**I was provided with a copy by the publisher via NetGalley in exchange for an honest review**
I went into this book being mainly interested in the mythological aspect of the Children of Icarus. However, that was handled in the prologue and after that I was plummeted into a far more twisted tale than I expected. The pace varied a lot, changing from being holed up in a secret base for weeks to barely escaping gruesome monsters. I can definitely see why people would draw comparisons between this story and the Maze Runner, even more than just in terms of the labyrinth. Then again, I wasn’t a big fan of the series and unfortunately I didn’t really click with Children of Icarus either.
At first it was infuriating that we never find out the name of the main protagonist, but in a way I think it helped connecting with her a little more. She could be annoying because she was often mute in the most inopportune moments but she could also be anyone, maybe even you if you were thrown into a terrifying labyrinth forced to fight for survival. It isn’t really easy to like anyone in this story though, because as soon as you start to feel safe with a person they turn into monsters or psychos. Looking at the situation all of those admittedly very young people were in, it makes sense that they wouldn’t be sane, but I still couldn’t understand some of their actions.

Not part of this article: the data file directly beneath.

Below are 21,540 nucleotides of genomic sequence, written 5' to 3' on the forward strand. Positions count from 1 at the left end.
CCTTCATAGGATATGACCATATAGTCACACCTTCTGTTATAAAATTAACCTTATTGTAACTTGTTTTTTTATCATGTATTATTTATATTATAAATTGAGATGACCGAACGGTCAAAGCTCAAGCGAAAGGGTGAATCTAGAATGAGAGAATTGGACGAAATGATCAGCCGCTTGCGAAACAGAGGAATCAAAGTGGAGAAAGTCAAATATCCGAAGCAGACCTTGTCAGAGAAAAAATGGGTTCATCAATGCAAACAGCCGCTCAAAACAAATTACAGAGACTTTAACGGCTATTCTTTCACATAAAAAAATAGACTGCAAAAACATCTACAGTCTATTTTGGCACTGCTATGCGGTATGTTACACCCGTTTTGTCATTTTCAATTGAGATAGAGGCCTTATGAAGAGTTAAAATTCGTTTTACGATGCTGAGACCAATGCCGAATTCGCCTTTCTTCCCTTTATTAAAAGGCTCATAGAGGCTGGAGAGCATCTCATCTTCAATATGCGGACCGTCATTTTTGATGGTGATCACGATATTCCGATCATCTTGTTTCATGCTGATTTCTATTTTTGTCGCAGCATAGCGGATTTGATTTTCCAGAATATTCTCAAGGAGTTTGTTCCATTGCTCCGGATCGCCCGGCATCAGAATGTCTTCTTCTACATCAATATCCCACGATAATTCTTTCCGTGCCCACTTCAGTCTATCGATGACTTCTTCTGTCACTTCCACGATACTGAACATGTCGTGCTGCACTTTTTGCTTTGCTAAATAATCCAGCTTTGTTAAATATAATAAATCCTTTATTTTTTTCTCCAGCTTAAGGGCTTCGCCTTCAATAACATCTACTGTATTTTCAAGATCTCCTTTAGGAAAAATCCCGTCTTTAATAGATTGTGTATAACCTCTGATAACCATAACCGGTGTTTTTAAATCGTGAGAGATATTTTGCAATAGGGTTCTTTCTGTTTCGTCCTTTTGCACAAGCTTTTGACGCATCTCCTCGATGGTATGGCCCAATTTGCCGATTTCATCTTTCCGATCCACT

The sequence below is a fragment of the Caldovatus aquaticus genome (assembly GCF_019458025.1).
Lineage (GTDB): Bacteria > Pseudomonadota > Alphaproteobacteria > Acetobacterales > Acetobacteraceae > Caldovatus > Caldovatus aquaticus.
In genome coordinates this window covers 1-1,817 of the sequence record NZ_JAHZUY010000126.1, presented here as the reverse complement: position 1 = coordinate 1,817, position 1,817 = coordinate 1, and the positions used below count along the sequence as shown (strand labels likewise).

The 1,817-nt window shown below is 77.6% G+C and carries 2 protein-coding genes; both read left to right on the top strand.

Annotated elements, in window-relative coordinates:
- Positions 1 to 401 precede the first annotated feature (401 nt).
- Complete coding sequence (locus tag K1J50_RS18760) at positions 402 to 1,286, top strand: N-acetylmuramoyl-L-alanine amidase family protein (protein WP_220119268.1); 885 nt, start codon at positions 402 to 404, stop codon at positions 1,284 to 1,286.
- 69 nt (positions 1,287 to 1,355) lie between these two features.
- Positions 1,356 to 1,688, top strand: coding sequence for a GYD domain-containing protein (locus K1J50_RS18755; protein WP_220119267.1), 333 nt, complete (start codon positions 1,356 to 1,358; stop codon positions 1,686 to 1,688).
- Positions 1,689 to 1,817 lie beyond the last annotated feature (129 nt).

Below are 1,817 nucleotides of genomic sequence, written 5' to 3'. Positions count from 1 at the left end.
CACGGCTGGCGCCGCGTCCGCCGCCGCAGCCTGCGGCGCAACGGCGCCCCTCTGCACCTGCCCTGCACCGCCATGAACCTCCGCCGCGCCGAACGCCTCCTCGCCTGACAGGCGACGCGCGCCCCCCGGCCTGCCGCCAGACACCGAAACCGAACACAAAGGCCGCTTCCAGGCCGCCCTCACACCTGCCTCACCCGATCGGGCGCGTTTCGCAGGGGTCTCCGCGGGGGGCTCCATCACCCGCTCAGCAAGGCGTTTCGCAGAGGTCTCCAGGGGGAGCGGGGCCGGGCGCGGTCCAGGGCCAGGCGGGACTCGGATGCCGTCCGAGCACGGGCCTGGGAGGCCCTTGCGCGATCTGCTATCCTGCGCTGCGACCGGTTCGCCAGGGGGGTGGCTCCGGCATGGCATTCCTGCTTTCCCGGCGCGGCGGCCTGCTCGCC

I liked what it lead to in the end, even though I have a gazillion questions now. I want to know what happened to some of the characters and just generally what happens next. I could definitely imagine this becoming a series. So, it wasn’t a terrible read at all! Even though the pacing was a little off, it was still a super fast read. But some of the disturbing parts simply made it the kind of story I wouldn’t usually seek out.
Fazit: 2.5/5 stars. I am afraid this wasn’t for me, but I can imagine others finding this kind of tale very fascinating!
Have you heard of Children of Icarus? Could this be for you? Do you have any questions?